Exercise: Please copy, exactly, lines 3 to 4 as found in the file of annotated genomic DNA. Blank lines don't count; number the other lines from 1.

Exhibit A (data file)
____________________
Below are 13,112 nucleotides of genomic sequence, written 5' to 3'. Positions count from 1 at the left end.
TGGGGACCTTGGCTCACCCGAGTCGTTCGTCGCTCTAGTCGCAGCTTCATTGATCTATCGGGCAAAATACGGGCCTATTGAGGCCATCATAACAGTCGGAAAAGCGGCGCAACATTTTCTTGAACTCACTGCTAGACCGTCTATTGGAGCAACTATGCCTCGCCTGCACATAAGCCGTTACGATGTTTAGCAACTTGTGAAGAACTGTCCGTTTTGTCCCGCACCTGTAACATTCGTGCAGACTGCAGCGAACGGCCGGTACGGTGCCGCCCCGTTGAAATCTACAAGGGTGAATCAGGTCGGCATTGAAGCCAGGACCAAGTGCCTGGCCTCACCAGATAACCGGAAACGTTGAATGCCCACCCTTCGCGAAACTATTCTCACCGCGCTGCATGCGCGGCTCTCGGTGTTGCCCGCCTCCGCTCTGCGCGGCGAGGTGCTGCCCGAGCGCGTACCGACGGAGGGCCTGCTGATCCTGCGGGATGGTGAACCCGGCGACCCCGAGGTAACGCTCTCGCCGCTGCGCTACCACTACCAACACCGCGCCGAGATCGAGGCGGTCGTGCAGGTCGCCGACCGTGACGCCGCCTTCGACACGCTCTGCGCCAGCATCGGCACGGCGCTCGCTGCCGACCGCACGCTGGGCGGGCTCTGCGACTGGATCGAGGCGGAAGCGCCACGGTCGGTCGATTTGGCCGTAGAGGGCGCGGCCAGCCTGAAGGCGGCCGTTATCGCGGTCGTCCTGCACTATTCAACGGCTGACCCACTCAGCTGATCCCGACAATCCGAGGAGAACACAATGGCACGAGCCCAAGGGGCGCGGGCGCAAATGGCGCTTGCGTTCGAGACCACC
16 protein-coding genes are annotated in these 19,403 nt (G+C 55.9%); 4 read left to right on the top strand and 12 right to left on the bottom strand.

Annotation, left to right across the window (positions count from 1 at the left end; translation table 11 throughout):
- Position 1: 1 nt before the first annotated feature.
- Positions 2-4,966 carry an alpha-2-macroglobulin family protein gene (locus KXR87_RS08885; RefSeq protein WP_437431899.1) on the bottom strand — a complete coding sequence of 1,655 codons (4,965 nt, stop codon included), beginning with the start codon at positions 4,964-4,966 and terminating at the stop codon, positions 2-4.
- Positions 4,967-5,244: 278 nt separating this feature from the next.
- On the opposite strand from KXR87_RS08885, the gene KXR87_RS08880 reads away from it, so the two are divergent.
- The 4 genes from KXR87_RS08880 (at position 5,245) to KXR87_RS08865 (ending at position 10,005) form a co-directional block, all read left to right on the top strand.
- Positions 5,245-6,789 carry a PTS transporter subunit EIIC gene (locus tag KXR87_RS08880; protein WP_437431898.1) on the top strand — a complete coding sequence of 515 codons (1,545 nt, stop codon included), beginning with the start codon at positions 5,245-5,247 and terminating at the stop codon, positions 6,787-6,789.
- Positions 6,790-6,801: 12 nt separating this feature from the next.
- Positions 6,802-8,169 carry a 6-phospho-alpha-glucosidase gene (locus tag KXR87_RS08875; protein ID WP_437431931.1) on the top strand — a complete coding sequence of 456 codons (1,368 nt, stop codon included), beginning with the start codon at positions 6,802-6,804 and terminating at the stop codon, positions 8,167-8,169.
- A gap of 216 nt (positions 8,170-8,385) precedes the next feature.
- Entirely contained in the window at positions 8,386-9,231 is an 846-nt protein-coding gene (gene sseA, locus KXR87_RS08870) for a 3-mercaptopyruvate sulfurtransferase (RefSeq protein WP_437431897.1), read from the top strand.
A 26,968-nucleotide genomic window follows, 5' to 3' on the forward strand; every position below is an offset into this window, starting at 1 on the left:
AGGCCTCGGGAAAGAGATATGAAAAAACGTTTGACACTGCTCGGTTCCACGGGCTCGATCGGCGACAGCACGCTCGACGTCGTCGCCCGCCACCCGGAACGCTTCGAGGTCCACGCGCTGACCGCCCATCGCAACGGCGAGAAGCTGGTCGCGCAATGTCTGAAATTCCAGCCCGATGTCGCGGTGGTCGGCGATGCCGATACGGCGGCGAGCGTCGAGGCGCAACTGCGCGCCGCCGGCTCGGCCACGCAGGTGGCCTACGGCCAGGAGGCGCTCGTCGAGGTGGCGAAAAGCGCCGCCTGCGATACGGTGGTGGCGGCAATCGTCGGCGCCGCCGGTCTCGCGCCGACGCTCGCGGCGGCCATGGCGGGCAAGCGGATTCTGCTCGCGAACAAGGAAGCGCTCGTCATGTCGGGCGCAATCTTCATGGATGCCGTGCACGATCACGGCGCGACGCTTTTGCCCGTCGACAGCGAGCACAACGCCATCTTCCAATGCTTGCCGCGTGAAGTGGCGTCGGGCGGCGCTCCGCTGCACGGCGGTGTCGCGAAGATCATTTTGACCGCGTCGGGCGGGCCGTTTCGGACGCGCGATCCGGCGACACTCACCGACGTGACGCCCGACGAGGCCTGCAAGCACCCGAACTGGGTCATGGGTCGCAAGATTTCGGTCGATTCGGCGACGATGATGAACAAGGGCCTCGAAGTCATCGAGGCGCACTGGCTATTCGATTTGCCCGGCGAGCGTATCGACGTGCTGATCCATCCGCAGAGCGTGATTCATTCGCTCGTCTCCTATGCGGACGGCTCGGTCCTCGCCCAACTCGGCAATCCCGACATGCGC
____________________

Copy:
16 protein-coding genes are annotated in these 19,403 nt (G+C 55.9%); 4 read left to right on the top strand and 12 right to left on the bottom strand.

Annotation, left to right across the window (positions count from 1 at the left end; translation table 11 throughout):